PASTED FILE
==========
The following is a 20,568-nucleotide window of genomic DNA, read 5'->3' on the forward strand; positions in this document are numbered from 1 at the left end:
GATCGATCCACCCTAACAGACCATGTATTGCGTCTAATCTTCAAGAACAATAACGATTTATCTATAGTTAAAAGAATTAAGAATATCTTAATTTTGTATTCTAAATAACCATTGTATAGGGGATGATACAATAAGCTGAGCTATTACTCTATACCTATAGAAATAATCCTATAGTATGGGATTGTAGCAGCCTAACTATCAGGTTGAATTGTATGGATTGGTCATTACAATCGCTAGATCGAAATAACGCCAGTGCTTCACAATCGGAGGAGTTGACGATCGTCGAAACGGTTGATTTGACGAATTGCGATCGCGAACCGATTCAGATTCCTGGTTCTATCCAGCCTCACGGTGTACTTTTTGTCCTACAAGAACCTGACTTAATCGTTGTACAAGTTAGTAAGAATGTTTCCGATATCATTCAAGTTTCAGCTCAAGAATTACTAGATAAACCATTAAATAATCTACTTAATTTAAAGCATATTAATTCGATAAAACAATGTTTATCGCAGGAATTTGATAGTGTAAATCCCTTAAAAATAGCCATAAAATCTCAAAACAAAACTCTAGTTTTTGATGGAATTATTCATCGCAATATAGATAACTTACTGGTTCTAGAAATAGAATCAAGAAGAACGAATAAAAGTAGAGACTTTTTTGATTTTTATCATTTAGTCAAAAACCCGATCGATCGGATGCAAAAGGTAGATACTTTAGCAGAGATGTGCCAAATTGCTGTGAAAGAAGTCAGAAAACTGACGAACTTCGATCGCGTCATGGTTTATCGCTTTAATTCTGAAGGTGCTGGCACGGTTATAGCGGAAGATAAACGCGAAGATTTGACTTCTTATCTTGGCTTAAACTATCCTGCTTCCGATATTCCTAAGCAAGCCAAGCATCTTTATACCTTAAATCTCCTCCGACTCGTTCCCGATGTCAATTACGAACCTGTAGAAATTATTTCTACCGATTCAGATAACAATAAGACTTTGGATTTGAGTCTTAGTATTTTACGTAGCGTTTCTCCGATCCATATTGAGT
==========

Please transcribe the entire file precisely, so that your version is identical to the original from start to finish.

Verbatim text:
The following is a 20,568-nucleotide window of genomic DNA, read 5'->3' on the forward strand; positions in this document are numbered from 1 at the left end:
GATCGATCCACCCTAACAGACCATGTATTGCGTCTAATCTTCAAGAACAATAACGATTTATCTATAGTTAAAAGAATTAAGAATATCTTAATTTTGTATTCTAAATAACCATTGTATAGGGGATGATACAATAAGCTGAGCTATTACTCTATACCTATAGAAATAATCCTATAGTATGGGATTGTAGCAGCCTAACTATCAGGTTGAATTGTATGGATTGGTCATTACAATCGCTAGATCGAAATAACGCCAGTGCTTCACAATCGGAGGAGTTGACGATCGTCGAAACGGTTGATTTGACGAATTGCGATCGCGAACCGATTCAGATTCCTGGTTCTATCCAGCCTCACGGTGTACTTTTTGTCCTACAAGAACCTGACTTAATCGTTGTACAAGTTAGTAAGAATGTTTCCGATATCATTCAAGTTTCAGCTCAAGAATTACTAGATAAACCATTAAATAATCTACTTAATTTAAAGCATATTAATTCGATAAAACAATGTTTATCGCAGGAATTTGATAGTGTAAATCCCTTAAAAATAGCCATAAAATCTCAAAACAAAACTCTAGTTTTTGATGGAATTATTCATCGCAATATAGATAACTTACTGGTTCTAGAAATAGAATCAAGAAGAACGAATAAAAGTAGAGACTTTTTTGATTTTTATCATTTAGTCAAAAACCCGATCGATCGGATGCAAAAGGTAGATACTTTAGCAGAGATGTGCCAAATTGCTGTGAAAGAAGTCAGAAAACTGACGAACTTCGATCGCGTCATGGTTTATCGCTTTAATTCTGAAGGTGCTGGCACGGTTATAGCGGAAGATAAACGCGAAGATTTGACTTCTTATCTTGGCTTAAACTATCCTGCTTCCGATATTCCTAAGCAAGCCAAGCATCTTTATACCTTAAATCTCCTCCGACTCGTTCCCGATGTCAATTACGAACCTGTAGAAATTATTTCTACCGATTCAGATAACAATAAGACTTTGGATTTGAGTCTTAGTATTTTACGTAGCGTTTCTCCGATCCATATTGAGT